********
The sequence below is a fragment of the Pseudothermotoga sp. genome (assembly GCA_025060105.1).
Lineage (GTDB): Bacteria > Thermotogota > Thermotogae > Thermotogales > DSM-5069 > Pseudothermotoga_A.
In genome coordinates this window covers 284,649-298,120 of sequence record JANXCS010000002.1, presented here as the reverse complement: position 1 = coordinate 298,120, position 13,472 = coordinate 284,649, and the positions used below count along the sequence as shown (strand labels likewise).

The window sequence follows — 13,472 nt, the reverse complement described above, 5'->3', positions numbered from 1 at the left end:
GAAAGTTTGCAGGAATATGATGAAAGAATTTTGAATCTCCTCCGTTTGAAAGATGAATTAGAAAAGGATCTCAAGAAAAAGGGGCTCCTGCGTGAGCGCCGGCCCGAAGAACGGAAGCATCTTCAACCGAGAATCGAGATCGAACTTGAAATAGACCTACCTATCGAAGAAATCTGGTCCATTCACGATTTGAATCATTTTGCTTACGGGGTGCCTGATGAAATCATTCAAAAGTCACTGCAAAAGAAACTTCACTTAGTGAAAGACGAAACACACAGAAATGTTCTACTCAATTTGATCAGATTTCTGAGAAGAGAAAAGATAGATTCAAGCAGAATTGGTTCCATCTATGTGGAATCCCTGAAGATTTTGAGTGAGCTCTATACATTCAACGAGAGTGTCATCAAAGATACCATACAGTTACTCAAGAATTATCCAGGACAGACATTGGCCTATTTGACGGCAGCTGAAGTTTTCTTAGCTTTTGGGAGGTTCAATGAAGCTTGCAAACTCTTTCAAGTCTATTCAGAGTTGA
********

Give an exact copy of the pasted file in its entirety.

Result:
The sequence below is a fragment of the Pseudothermotoga sp. genome (assembly GCA_025060105.1).
Lineage (GTDB): Bacteria > Thermotogota > Thermotogae > Thermotogales > DSM-5069 > Pseudothermotoga_A.
In genome coordinates this window covers 284,649-298,120 of sequence record JANXCS010000002.1, presented here as the reverse complement: position 1 = coordinate 298,120, position 13,472 = coordinate 284,649, and the positions used below count along the sequence as shown (strand labels likewise).

The window sequence follows — 13,472 nt, the reverse complement described above, 5'->3', positions numbered from 1 at the left end:
GAAAGTTTGCAGGAATATGATGAAAGAATTTTGAATCTCCTCCGTTTGAAAGATGAATTAGAAAAGGATCTCAAGAAAAAGGGGCTCCTGCGTGAGCGCCGGCCCGAAGAACGGAAGCATCTTCAACCGAGAATCGAGATCGAACTTGAAATAGACCTACCTATCGAAGAAATCTGGTCCATTCACGATTTGAATCATTTTGCTTACGGGGTGCCTGATGAAATCATTCAAAAGTCACTGCAAAAGAAACTTCACTTAGTGAAAGACGAAACACACAGAAATGTTCTACTCAATTTGATCAGATTTCTGAGAAGAGAAAAGATAGATTCAAGCAGAATTGGTTCCATCTATGTGGAATCCCTGAAGATTTTGAGTGAGCTCTATACATTCAACGAGAGTGTCATCAAAGATACCATACAGTTACTCAAGAATTATCCAGGACAGACATTGGCCTATTTGACGGCAGCTGAAGTTTTCTTAGCTTTTGGGAGGTTCAATGAAGCTTGCAAACTCTTTCAAGTCTATTCAGAGTTGA